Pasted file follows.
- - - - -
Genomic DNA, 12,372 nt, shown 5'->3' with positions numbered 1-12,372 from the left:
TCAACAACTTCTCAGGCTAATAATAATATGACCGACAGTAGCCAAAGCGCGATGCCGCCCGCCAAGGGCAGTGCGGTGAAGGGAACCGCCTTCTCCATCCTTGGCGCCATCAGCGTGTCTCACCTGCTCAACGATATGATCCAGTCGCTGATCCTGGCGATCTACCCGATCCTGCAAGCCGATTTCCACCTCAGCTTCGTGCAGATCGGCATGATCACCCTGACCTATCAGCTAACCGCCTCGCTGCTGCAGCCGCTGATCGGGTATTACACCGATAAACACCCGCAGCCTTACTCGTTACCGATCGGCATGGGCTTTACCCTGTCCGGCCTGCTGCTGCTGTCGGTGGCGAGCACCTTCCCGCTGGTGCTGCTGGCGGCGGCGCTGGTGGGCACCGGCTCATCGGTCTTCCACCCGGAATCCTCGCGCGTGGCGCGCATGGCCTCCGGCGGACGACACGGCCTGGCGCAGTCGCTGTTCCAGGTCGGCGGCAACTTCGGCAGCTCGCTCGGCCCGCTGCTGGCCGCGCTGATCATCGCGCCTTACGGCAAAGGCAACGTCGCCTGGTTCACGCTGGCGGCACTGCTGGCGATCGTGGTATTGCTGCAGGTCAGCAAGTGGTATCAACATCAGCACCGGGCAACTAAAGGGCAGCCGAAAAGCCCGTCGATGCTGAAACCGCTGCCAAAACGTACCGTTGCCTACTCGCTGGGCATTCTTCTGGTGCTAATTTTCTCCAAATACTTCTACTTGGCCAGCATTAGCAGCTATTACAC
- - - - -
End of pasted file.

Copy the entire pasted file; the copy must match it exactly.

Genomic DNA, 12,372 nt, shown 5'->3' with positions numbered 1-12,372 from the left:
TCAACAACTTCTCAGGCTAATAATAATATGACCGACAGTAGCCAAAGCGCGATGCCGCCCGCCAAGGGCAGTGCGGTGAAGGGAACCGCCTTCTCCATCCTTGGCGCCATCAGCGTGTCTCACCTGCTCAACGATATGATCCAGTCGCTGATCCTGGCGATCTACCCGATCCTGCAAGCCGATTTCCACCTCAGCTTCGTGCAGATCGGCATGATCACCCTGACCTATCAGCTAACCGCCTCGCTGCTGCAGCCGCTGATCGGGTATTACACCGATAAACACCCGCAGCCTTACTCGTTACCGATCGGCATGGGCTTTACCCTGTCCGGCCTGCTGCTGCTGTCGGTGGCGAGCACCTTCCCGCTGGTGCTGCTGGCGGCGGCGCTGGTGGGCACCGGCTCATCGGTCTTCCACCCGGAATCCTCGCGCGTGGCGCGCATGGCCTCCGGCGGACGACACGGCCTGGCGCAGTCGCTGTTCCAGGTCGGCGGCAACTTCGGCAGCTCGCTCGGCCCGCTGCTGGCCGCGCTGATCATCGCGCCTTACGGCAAAGGCAACGTCGCCTGGTTCACGCTGGCGGCACTGCTGGCGATCGTGGTATTGCTGCAGGTCAGCAAGTGGTATCAACATCAGCACCGGGCAACTAAAGGGCAGCCGAAAAGCCCGTCGATGCTGAAACCGCTGCCAAAACGTACCGTTGCCTACTCGCTGGGCATTCTTCTGGTGCTAATTTTCTCCAAATACTTCTACTTGGCCAGCATTAGCAGCTATTACAC